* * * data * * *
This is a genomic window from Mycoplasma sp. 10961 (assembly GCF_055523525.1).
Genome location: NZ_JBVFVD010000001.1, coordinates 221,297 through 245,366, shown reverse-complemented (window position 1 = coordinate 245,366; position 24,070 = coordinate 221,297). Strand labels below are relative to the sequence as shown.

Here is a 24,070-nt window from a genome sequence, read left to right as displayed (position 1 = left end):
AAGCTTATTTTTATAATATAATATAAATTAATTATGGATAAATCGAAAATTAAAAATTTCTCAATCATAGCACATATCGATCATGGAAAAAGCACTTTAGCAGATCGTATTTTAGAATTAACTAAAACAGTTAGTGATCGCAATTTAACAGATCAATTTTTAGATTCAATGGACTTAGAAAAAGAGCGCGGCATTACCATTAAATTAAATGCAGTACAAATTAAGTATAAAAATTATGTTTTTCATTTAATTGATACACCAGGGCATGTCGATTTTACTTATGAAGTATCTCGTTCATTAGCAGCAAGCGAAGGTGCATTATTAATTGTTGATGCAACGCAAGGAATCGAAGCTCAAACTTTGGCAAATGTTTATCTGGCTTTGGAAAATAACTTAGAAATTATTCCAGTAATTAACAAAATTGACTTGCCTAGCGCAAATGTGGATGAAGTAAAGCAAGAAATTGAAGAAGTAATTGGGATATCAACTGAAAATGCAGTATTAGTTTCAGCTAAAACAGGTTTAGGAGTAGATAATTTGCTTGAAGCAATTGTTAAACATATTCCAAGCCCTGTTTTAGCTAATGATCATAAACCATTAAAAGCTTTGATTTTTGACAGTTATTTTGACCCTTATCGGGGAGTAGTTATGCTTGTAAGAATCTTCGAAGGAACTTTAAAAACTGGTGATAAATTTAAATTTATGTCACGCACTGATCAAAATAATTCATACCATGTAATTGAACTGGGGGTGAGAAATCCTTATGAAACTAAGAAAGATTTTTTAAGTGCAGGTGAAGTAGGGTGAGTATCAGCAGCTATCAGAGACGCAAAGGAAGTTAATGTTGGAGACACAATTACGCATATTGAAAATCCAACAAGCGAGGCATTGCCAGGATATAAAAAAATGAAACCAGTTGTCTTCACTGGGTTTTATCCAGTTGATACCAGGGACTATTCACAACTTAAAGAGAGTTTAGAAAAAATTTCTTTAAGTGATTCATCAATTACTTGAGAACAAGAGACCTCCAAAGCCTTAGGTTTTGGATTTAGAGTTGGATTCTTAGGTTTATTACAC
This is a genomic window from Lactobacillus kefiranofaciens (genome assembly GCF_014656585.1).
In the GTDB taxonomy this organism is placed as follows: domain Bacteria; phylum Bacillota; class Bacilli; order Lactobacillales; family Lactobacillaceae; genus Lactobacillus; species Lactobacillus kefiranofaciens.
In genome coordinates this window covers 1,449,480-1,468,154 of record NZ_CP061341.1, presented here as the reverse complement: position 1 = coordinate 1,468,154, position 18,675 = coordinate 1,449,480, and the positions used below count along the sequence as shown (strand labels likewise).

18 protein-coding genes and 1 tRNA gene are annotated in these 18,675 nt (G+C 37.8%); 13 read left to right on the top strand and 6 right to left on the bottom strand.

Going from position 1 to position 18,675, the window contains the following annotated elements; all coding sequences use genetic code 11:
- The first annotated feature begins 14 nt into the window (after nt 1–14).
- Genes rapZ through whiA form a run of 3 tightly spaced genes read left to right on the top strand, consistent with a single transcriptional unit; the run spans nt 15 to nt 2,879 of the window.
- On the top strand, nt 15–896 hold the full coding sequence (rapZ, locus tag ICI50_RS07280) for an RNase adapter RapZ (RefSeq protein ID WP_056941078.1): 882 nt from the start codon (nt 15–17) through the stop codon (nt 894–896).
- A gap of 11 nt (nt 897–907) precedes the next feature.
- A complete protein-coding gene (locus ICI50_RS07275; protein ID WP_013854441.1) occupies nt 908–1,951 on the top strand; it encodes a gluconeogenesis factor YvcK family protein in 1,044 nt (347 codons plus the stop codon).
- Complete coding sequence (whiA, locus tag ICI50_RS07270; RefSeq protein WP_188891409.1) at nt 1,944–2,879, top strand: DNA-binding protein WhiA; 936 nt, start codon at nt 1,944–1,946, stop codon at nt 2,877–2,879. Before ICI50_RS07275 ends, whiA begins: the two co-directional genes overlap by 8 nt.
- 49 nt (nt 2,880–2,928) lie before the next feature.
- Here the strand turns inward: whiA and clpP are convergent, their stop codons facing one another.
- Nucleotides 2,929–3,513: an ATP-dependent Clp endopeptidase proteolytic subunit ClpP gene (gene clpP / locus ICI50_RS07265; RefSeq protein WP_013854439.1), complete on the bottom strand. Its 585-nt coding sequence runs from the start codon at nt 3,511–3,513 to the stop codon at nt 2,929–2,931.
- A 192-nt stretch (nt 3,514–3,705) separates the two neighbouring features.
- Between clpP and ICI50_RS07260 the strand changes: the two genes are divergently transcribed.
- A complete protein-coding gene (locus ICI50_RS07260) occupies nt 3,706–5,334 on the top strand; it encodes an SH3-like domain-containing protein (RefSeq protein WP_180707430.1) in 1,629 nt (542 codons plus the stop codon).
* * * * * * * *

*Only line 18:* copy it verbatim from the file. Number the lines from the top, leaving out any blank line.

- Nucleotides 2,929–3,513: an ATP-dependent Clp endopeptidase proteolytic subunit ClpP gene (gene clpP / locus ICI50_RS07265; RefSeq protein WP_013854439.1), complete on the bottom strand. Its 585-nt coding sequence runs from the start codon at nt 3,511–3,513 to the stop codon at nt 2,929–2,931.